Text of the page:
Penn State football coach Joe Paterno was showing his age recently when—referring to Twitter—he described it as “twiddle-dee, twiddle-dum.” He might not have been that far off. All communication is by its very nature an interruption of attention. Paying attention is critical to perceiving reality. Have we entered an age of too many interruptions, making it difficult for people to grasp reality?
“Tell me what thou eatest, and I will tell thee what thou art.” Let’s hope Jean Authelme Brillatt-Savarin wasn’t right. In the 1980s, Americans collectively gained more than a billion pounds. In the 1990s, that figure doubled. It’s still rising. Obesity is a contributing factor to our health care crisis. To conquer it will “require a complete new awareness,” researchers write, “and this seems a distant prospect.” It’s remote because health care is not the primary crisis we’re facing.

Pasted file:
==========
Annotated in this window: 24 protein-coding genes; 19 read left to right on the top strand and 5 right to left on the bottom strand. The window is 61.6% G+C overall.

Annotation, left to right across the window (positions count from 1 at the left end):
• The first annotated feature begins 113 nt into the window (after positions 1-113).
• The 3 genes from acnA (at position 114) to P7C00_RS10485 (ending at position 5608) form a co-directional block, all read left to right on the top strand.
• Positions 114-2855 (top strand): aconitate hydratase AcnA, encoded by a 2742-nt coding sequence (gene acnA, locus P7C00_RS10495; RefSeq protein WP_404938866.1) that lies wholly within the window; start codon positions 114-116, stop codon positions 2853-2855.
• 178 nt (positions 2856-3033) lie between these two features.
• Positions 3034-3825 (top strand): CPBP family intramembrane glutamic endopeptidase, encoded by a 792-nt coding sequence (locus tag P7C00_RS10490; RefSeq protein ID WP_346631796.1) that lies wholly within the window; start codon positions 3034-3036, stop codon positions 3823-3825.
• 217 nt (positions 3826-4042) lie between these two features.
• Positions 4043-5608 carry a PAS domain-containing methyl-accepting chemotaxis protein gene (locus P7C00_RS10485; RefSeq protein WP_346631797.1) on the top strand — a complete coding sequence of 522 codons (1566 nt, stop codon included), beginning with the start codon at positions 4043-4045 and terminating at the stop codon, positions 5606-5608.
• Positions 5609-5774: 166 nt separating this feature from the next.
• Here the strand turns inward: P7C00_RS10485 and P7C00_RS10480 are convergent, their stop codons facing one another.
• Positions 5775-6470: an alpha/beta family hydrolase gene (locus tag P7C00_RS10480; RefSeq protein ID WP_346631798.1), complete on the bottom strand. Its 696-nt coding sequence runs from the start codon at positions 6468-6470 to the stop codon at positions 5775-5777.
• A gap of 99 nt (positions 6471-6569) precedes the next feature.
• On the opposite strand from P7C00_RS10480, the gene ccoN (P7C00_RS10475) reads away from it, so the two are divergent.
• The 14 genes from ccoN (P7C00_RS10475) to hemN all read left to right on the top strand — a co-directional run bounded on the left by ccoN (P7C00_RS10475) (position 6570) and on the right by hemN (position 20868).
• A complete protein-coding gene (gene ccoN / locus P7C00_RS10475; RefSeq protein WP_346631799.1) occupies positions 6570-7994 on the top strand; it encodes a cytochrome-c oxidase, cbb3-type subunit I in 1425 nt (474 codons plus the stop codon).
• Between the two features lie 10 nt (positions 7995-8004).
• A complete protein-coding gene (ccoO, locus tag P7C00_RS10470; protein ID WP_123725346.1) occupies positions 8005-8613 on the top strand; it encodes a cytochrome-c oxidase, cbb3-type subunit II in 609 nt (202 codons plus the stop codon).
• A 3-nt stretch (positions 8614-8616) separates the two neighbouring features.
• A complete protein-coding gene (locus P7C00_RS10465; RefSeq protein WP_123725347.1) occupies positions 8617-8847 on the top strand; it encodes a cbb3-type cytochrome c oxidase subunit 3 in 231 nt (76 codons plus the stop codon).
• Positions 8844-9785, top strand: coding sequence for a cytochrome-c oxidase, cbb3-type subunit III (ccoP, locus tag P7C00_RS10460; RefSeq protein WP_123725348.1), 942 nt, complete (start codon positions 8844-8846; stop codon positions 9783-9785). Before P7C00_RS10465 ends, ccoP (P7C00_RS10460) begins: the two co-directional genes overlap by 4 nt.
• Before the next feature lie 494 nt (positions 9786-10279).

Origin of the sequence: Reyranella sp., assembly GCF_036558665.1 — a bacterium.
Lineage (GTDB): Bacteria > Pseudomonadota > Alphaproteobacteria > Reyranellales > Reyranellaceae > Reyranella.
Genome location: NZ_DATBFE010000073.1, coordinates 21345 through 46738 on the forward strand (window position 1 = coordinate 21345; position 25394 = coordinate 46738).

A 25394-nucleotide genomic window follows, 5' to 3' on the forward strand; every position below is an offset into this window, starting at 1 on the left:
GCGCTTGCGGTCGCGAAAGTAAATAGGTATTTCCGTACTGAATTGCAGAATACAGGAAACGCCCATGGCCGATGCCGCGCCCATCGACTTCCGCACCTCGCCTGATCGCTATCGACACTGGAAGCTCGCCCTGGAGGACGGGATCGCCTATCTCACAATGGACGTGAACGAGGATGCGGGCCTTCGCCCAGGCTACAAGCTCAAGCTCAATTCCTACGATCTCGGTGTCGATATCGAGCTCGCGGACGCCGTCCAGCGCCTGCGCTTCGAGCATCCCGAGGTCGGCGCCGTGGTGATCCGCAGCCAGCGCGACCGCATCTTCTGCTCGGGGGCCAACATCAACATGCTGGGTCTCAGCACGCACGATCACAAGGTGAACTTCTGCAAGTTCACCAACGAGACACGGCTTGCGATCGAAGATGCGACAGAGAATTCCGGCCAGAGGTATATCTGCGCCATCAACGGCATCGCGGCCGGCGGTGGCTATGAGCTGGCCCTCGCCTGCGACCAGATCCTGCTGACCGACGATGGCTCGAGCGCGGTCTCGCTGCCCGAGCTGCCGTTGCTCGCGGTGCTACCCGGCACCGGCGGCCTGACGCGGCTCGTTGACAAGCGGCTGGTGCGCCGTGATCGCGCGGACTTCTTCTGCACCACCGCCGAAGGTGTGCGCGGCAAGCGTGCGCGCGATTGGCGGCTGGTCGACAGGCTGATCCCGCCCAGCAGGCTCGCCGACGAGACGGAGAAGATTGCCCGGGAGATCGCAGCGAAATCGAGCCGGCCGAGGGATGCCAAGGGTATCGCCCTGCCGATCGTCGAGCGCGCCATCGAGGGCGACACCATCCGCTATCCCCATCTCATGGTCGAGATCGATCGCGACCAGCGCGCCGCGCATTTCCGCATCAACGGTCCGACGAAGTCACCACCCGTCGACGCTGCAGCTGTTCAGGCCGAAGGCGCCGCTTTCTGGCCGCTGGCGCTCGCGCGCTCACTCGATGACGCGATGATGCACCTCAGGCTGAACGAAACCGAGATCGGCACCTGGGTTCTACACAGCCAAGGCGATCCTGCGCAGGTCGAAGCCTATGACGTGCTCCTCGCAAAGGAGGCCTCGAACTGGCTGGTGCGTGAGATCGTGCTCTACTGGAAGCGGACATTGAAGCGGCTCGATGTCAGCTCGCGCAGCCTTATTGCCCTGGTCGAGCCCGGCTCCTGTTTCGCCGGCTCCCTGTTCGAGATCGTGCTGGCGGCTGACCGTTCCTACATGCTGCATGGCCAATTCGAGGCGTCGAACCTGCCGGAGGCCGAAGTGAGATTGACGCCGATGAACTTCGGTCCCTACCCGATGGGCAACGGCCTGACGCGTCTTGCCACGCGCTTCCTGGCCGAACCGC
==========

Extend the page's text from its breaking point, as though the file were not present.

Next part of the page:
Peter Drucker says the two diagnostic questions every organization must answer are “What business are we in?” and “How’s business?” What business are you in? What is your organization’s ultimate purpose? Your answer will suggest whether your company takes its “moral DNA” seriously or treats it as absurd—as a wink and a nod.
Most Americans are enjoying Labor Day because they don’t have to go to work. This is not the vision of shalom. Work was not supposed to be toil. Loving our neighbors means making a better world where they flourish as human beings. It means making culture. Culture is shaped by institutions large and small, center and periphery, that promote, permit, or prohibit human flourishing. Imagine a world where faith communities helped institutions flourish. Dennis Bakke did – and did something about it.